Cross section of the modern Arctic Ocean. The sea ice in the Arctic is the top layer of the ‘halocline’, a 200-300 m thick layer of low salinity, but also very low temperatures, close to -2° C. In contrast, below the cold halocline the water is about +1° C due to warmer and more saline waters flowing into the Arctic Ocean from the North Atlantic. Graphic: H. Bauch

Cross section of the modern Arctic Ocean. The sea ice in the Arctic is the top layer of the ‘halocline’, a 200-300 m thick layer of low salinity, but also very low temperatures, close to -2° C. In contrast, below the cold halocline the water is about +1° C due to warmer and more saline waters flowing into the Arctic Ocean from the North Atlantic. Graphic: H. Bauch

A mussel shrimps Krithe glacialis. Photo: A. Stepanova

A mussel shrimps Krithe glacialis. Photo: A. Stepanova

27.08.2012

A warmer Arctic Ocean during ice age times

August 27, 2012/Kiel. Scientists from the US Geological Survey, Stockholm University, Duke University and the Paleontological Institute in Moscow have published together with researchers from the Academy of Sciences, Humanities, and Literature Mainz and GEOMAR | Helmholtz Centre for Ocean Research Kiel a new study in "Nature Geoscience" about warming of the deep Arctic Ocean during the last glacial cycle.

Today’s Arctic environment is under tremendous threat due to global warming. Special attention has been given to the strong reduction in sea ice cover during recent summers. The sea ice in the Arctic is the top layer of the ‘halocline’, a 200-300 m thick layer of low salinity. The low salinity in this layer is due to repeated annual melting and freezing processes as well as freshwater input from the large rivers flowing into the Arctic Ocean, particularly from the Siberian continent. But the halocline is also very cold, close to -2° C. In contrast, below the cold halocline the water is about +1° C due to warmer and more saline waters flowing into the Arctic Ocean from the North Atlantic.

Scientists from the US Geological Survey, Stockholm University, Duke University and the Paleontological Institute in Moscow have published together with researchers from the Academy of Sciences, Humanities, and Literature Mainz (c/o GEOMAR | Helmholtz Centre for Ocean Research Kiel) a new study in Nature Geoscience entitled "Deep Arctic Ocean warming during the last glacial cycle." The researchers reconstructed the intermediate and deep Arctic Ocean temperature history during the past 50,000 years using geochemical proxy techniques and sediment cores from across the central Arctic Ocean. They have utilized tiny microfossils, so-called mussel shrimps (ostracodes). “These ostracodes usually live on the sea floor, and because they have valves made of calcite, the measured Mg to Ca ratio can be used to estimate past temperatures of the bottom water” says Dr. Bauch, who has worked with Drs. Cronin of USGS and Dwyer of Duke University to use this fossil group to reconstruct bottom water conditions.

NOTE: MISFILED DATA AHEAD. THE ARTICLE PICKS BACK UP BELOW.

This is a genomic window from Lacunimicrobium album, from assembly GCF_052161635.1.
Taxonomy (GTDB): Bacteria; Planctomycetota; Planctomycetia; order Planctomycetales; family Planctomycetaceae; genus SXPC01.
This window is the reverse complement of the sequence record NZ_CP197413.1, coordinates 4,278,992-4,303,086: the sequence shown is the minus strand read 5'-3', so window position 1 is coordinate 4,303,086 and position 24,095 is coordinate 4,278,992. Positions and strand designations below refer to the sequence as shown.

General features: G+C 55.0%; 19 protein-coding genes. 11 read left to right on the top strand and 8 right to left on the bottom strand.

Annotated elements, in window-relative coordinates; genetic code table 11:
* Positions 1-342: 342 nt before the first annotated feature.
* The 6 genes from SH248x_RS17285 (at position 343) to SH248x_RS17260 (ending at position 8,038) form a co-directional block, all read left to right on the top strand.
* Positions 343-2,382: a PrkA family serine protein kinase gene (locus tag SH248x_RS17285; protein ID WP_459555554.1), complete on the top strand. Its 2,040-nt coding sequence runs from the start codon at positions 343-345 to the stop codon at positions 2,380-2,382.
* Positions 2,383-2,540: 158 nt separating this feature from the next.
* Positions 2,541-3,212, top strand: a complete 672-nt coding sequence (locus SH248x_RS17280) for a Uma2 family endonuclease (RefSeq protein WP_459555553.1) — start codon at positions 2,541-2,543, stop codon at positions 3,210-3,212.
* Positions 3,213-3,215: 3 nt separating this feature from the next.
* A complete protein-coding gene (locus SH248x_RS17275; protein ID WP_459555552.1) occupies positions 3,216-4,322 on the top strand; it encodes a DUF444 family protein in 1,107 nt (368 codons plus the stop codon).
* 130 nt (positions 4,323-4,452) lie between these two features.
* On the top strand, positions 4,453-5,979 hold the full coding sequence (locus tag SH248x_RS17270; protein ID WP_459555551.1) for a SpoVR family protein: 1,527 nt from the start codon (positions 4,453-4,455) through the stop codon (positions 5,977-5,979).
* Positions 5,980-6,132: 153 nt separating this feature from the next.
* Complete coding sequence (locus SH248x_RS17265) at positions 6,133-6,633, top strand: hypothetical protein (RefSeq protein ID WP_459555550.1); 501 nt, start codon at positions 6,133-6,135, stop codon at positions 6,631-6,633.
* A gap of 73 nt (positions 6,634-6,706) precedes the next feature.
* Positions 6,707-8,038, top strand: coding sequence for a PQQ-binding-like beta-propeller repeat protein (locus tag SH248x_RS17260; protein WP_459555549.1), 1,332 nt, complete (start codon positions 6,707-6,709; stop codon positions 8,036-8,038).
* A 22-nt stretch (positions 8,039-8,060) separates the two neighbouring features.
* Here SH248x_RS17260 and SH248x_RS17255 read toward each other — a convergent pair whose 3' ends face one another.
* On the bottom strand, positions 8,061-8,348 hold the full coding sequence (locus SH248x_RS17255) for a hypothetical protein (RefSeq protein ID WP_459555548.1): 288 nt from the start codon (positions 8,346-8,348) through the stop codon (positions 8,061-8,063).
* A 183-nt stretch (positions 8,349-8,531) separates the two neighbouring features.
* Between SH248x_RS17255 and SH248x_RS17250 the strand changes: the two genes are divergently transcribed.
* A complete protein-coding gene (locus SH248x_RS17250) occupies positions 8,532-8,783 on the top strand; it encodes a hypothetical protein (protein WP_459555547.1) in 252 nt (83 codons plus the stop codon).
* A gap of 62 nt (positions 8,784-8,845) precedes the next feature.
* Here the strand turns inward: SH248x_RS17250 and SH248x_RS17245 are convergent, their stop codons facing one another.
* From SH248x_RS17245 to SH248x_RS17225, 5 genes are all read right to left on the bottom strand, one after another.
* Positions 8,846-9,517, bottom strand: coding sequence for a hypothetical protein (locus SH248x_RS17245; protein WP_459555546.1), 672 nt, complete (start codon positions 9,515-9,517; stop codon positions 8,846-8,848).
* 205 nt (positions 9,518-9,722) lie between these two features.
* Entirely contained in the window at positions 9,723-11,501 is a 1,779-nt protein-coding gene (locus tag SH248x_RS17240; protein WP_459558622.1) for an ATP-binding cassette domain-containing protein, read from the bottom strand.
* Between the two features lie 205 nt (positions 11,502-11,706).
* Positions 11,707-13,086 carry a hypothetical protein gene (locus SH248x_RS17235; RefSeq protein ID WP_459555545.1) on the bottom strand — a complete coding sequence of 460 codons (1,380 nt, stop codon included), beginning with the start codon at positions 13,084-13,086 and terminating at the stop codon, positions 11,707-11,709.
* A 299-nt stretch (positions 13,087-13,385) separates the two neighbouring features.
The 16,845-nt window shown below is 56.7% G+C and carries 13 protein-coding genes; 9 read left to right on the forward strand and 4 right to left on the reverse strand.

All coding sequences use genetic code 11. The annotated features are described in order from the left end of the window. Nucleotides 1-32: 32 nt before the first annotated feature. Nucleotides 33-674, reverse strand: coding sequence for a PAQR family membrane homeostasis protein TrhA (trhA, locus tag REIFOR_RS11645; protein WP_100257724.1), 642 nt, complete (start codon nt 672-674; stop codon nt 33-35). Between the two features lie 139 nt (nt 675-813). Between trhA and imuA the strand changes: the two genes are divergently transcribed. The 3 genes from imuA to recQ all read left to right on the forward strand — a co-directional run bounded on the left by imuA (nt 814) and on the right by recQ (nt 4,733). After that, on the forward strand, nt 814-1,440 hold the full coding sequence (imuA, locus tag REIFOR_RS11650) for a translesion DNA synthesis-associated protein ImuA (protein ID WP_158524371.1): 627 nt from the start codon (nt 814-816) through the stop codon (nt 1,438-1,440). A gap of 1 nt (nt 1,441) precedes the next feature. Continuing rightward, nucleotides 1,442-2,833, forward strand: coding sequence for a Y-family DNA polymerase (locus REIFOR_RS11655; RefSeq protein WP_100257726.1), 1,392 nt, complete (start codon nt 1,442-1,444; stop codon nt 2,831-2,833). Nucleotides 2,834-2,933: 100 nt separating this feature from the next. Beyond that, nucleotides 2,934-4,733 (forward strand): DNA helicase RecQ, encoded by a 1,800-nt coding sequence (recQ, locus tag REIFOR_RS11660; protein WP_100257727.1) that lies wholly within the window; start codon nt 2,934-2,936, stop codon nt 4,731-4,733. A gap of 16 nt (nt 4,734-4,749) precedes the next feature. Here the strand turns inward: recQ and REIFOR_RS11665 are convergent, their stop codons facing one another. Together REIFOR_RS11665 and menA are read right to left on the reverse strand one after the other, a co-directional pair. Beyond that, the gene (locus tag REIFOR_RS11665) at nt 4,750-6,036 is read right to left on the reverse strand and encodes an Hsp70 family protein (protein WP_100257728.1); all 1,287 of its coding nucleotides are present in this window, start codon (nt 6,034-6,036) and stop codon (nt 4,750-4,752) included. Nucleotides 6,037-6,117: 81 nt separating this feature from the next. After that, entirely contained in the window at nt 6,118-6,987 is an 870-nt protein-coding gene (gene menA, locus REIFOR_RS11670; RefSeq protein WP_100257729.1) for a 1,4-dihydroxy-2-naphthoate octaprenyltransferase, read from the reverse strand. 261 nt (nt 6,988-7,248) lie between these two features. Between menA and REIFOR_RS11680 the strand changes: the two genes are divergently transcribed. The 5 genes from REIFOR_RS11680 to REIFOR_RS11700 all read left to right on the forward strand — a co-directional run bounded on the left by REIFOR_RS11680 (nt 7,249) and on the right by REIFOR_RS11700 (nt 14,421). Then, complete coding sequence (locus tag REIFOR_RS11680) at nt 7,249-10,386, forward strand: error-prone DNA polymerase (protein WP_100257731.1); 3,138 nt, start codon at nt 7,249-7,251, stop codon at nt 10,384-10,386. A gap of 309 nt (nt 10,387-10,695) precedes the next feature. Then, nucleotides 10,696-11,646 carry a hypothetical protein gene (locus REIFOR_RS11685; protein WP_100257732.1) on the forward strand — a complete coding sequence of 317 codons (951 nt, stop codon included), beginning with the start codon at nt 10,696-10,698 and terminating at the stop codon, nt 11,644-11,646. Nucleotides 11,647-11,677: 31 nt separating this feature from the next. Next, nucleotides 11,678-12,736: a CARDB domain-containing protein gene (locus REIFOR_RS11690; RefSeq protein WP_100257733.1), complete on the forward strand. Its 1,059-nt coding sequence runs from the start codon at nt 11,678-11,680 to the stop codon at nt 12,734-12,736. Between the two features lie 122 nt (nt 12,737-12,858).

Results show that in the last ice age, within the time span from about 50,000 and 11,000 years ago, the central Arctic Basin between 1,000 and 2,500 m water depth was occupied by a water mass that was 1–2° C warmer than in the modern Arctic. Deep Arctic warming peaked during or just before large millennial-scale climate reversals that characterize this period. The finding is therefore so interesting because “one would expect to see quite the contrary since in a glacial time, temperatures in the ocean were usually colder than today anywhere “ says Dr. Spielhagen. The opposite situation was actually found for historical times, as was recently published in the journal Science. For the Fram Strait, where substantial Atlantic water flows into the Arctic Ocean today, “our reconstructed temperatures indicate an increase over the last 150 years” says Dr. Spielhagen.

The new study now also shows modelling results suggesting that the deep warming could result from a decrease in the influx of fresh water to the Arctic Ocean during the last glacial period, which would cause the strong salinity gradient in the halocline to deepen and push the warm Atlantic layer into intermediate depths.  The researchers concluded that the Arctic Ocean has previously unrecognized sensitivity to climate changes over multiple timescales. This is surprising because “only 20 years ago people thought of the polar glacial ocean as a cold and perennially ice-covered region but with rather stable environmental conditions. “ says Dr. Bauch.  There is growing evidence now from marine sediment records of the Nordic Seas that “the deep water temperature in that North Polar region was actually warmer than today during a glacial period”.  This was likely caused by a subduction of the inflowing Atlantic water implying that “the meridional overturning circulation never stops, not even in an ice age period” says Dr. Bauch who has recently published a study on the subject in the journal Geophyscial Research Letters.

 

Reference:
Cronin, T. M., G. S. Dwyer, J. Farmer, H. A. Bauch, R. F. Spielhagen, M. Jakobsson, J. Nilsson, W. M. Briggs Jr, A. Stepanova (2012): Deep Arctic Ocean warming during the last glacial cycle. Nature Geoscience, http://dx.doi.org/10.1038/NGEO1557

 

Contacts in Germany:
Dr. Henning Bauch (GEOMAR, RD1-Palaeooceanography), hbauch(at)geomar.de
Jan Steffen (GEOMAR, Communication and Media), +49 431 600 2811, jsteffen(at)geomar.de

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